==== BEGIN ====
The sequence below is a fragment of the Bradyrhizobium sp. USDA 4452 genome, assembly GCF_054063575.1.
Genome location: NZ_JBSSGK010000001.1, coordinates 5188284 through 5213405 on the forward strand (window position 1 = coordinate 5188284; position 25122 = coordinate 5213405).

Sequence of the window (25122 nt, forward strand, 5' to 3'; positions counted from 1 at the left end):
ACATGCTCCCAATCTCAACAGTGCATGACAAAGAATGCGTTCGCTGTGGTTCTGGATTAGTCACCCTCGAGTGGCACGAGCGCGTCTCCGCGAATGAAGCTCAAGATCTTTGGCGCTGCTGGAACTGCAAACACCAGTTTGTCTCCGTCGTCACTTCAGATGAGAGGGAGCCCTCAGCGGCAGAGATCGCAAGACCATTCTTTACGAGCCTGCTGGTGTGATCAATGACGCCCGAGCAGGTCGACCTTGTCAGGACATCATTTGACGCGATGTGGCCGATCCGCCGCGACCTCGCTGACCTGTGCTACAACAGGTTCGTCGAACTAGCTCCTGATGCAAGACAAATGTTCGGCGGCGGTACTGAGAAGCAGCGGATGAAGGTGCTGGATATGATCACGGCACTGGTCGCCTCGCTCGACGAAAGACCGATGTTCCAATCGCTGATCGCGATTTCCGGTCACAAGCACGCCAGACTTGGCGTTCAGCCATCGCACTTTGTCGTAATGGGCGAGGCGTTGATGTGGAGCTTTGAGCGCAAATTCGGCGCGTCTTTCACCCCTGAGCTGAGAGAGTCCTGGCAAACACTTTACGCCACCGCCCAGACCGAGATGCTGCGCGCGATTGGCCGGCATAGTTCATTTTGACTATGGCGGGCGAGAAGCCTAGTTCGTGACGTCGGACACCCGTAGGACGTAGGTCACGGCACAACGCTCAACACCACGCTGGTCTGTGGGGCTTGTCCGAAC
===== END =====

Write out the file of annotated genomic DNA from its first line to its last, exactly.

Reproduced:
The sequence below is a fragment of the Bradyrhizobium sp. USDA 4452 genome, assembly GCF_054063575.1.
Genome location: NZ_JBSSGK010000001.1, coordinates 5188284 through 5213405 on the forward strand (window position 1 = coordinate 5188284; position 25122 = coordinate 5213405).

Sequence of the window (25122 nt, forward strand, 5' to 3'; positions counted from 1 at the left end):
ACATGCTCCCAATCTCAACAGTGCATGACAAAGAATGCGTTCGCTGTGGTTCTGGATTAGTCACCCTCGAGTGGCACGAGCGCGTCTCCGCGAATGAAGCTCAAGATCTTTGGCGCTGCTGGAACTGCAAACACCAGTTTGTCTCCGTCGTCACTTCAGATGAGAGGGAGCCCTCAGCGGCAGAGATCGCAAGACCATTCTTTACGAGCCTGCTGGTGTGATCAATGACGCCCGAGCAGGTCGACCTTGTCAGGACATCATTTGACGCGATGTGGCCGATCCGCCGCGACCTCGCTGACCTGTGCTACAACAGGTTCGTCGAACTAGCTCCTGATGCAAGACAAATGTTCGGCGGCGGTACTGAGAAGCAGCGGATGAAGGTGCTGGATATGATCACGGCACTGGTCGCCTCGCTCGACGAAAGACCGATGTTCCAATCGCTGATCGCGATTTCCGGTCACAAGCACGCCAGACTTGGCGTTCAGCCATCGCACTTTGTCGTAATGGGCGAGGCGTTGATGTGGAGCTTTGAGCGCAAATTCGGCGCGTCTTTCACCCCTGAGCTGAGAGAGTCCTGGCAAACACTTTACGCCACCGCCCAGACCGAGATGCTGCGCGCGATTGGCCGGCATAGTTCATTTTGACTATGGCGGGCGAGAAGCCTAGTTCGTGACGTCGGACACCCGTAGGACGTAGGTCACGGCACAACGCTCAACACCACGCTGGTCTGTGGGGCTTGTCCGAAC